今日推荐英文原文：《Did Touch Typing Improve My Productivity?》
今日推荐英文原文：《Did Touch Typing Improve My Productivity?》作者：Simdi Jinkins
Did Touch Typing Improve My Productivity?
My experience hunt and pecking after 4 years of touch typingBack in 2016, I made the decision to learn touch typing. I felt it was a necessary step to improve my productivity as a programmer.
Typing less would mean more time doing the work that mattered: solving problems. It would also mean being able to focus my full attention on the monitor instead of dividing it by looking at the keyboard.
Muscle memory of the keys made my informal typing style manageable, but there was still room for improvement.
So I practiced by spending 15 minutes each day doing lessons on keybr. It was a slow process and took me about a month to get up to an average of 35wpm.
My brain eventually developed a mental map of all the keys and I could type increasingly quicker and accurately.
MotivationSo now, four years later, with my average wpm hovering around 60 wpm, I got curious about how much impact I had made on my productivity by transitioning away from the traditional hunt-and-peck method.
All the points written below are my observations as I progressed with the draft of this article.
Quick disclaimer: All the points are my sole subjective experiences that may not apply to everyone. It’s also probable that I’m not a good representative of a proper hunt-and-pecker. I might have needed to take more time to grow accustomed to that style of typing.
1. I Found It Difficult Typing Using Two FingersAfter years of continuous touch typing, my hands refused to adapt. My fingers would unconsciously revert to positioning themselves on the home row keys. As a result, typing with my two fingers needed constant attention.
2. I Had to Switch Between Looking at the Screen and KeyboardThere’s a context switch looking back and forth between screen and keyboard. This was headache-inducing and made me queasy and tired.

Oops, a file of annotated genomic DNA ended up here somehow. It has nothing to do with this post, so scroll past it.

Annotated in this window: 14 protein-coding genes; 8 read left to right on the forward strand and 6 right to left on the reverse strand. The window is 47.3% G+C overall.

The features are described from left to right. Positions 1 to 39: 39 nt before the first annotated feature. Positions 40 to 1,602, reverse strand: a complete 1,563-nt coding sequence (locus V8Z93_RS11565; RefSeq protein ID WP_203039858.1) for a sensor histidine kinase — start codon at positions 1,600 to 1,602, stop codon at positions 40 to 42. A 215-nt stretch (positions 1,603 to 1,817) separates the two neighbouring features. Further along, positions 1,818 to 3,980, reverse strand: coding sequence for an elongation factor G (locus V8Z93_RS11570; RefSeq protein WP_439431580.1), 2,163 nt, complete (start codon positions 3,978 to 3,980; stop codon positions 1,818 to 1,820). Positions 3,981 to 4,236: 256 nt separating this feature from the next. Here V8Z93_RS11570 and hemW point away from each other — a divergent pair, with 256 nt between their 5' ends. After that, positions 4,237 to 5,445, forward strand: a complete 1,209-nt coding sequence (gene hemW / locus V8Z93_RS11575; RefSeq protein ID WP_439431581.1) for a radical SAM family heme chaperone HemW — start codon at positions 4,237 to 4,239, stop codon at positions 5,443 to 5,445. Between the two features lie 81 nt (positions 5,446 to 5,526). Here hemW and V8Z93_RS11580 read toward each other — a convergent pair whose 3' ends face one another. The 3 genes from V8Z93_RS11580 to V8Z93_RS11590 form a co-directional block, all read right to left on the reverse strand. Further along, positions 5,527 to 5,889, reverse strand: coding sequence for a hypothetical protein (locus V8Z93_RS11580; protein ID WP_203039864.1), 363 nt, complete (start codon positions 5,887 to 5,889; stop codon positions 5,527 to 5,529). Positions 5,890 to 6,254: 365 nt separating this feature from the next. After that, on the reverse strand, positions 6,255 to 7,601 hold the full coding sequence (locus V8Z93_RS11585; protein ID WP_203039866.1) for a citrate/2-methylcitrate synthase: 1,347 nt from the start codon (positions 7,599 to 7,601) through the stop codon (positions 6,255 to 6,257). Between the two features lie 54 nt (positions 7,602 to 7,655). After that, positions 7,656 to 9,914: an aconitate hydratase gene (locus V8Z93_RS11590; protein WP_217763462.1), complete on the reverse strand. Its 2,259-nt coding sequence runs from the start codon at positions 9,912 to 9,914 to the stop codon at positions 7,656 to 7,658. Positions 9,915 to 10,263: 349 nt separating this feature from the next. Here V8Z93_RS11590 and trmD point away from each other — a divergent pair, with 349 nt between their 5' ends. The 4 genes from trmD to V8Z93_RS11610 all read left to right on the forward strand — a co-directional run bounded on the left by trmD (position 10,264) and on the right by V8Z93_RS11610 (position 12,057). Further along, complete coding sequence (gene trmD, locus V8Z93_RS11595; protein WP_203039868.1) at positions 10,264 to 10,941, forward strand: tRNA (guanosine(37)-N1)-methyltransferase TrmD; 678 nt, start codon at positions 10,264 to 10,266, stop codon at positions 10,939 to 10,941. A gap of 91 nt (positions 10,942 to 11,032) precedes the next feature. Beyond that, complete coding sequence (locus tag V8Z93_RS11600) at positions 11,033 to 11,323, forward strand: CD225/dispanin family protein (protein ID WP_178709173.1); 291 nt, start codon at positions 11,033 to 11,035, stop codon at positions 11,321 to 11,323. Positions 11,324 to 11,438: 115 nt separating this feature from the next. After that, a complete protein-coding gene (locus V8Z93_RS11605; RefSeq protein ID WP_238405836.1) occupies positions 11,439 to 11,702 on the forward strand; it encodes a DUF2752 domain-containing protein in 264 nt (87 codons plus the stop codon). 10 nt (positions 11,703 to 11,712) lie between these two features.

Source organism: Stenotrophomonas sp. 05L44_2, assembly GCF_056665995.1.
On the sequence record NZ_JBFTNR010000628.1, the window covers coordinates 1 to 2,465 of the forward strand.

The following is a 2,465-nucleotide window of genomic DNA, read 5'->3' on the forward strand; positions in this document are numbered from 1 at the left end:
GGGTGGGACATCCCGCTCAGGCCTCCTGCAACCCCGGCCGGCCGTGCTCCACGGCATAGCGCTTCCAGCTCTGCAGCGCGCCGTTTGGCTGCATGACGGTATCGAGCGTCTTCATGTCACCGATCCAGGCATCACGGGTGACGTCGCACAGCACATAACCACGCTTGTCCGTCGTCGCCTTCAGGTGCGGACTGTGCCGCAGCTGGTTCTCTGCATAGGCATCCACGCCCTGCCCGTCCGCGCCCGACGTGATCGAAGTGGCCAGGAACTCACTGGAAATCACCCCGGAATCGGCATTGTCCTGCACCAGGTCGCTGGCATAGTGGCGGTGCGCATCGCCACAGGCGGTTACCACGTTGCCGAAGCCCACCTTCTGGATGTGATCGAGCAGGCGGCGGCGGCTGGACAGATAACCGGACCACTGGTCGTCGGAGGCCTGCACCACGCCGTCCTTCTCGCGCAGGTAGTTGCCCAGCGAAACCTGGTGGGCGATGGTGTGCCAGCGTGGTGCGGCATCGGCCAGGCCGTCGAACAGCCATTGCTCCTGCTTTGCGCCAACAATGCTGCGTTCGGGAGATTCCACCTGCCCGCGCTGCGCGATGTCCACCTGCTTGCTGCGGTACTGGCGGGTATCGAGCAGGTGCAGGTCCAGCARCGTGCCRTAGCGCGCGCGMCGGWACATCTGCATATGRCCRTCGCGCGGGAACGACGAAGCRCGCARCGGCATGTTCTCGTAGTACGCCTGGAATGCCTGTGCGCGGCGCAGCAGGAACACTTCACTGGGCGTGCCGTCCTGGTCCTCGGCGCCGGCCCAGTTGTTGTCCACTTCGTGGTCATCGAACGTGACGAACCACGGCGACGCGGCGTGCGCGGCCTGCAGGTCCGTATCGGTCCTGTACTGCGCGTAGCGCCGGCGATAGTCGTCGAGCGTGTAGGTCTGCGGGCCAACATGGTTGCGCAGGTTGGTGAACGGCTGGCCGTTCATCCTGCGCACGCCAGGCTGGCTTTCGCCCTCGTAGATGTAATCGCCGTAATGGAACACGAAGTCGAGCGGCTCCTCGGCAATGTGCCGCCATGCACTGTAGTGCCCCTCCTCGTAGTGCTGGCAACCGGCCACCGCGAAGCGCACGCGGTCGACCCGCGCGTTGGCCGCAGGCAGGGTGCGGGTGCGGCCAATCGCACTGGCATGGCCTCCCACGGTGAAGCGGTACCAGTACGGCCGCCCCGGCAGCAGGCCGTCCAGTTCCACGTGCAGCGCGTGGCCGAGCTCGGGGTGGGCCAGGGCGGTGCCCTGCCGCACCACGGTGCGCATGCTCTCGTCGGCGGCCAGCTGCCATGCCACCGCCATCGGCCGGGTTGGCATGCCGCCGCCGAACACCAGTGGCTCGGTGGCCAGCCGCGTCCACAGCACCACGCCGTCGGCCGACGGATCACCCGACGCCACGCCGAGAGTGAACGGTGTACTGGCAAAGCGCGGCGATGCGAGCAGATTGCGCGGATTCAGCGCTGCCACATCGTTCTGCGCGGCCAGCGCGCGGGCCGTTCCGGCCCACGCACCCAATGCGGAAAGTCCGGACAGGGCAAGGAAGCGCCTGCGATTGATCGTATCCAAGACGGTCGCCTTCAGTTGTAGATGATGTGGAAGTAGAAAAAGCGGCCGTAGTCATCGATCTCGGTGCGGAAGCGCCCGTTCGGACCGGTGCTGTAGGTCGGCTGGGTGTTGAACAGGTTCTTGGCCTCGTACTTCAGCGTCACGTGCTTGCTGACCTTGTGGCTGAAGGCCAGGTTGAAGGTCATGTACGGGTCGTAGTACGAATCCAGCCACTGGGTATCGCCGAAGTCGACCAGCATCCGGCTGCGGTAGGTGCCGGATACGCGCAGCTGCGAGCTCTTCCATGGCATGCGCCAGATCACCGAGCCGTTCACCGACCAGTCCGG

I imagine it gets worse when copy typing, as you now have to switch attention between the screen, keyboard, and additionally the source of text being copied.
I tried reducing this context switch by spending more time on the keyboard, but it doesn’t work for copy typing and leads to another of my points.
3. I Made a Lot More Mistakes and Spent More Time Correcting ThemBecause I spent a lot of time searching for keys on the keyboard, I wouldn’t be aware of mistakes I made a few words or even lines previously. This meant extra time positioning the cursor at the error — it’s headache-inducing.
4. I Made a Lot More Spelling ErrorsAnother issue I had was… spelling. I made more mistakes with my spelling. Even with being fully conscious of every keystroke, it seemed my brain had trouble spelling common words while touch typing.
The (Almost) Great Equalizer: Code EditorsThe typical code editor includes features like code completion, automatic brace pairing, and syntax highlighting. These help bridge the gap, albeit only slightly.
ConclusionI see a lot of excuses shifting the performance bottleneck from typing to decision-making. Yes, you might not make decisions faster than typing, but touch typing frees up mental load for other tasks — it becomes unconscious (just think and words come up on the screen).
So I believe touch typing’s major advantage isn’t speed but cognitive automaticity.
The benefits of typing without looking seem to even transfer to operating my phone’s keyboard.
Bottom line: Most hunt-and-peckers will never type as efficiently as the average touch typist who’s subconsciously using all ten digits.
It may become workable to harness brain-computer interfaces for typing at speeds impossible at present. This is a long way forward, but this is highly probable and could make touch typing irrelevant.
For now, touch typing remains one of the best ways to improve your productivity.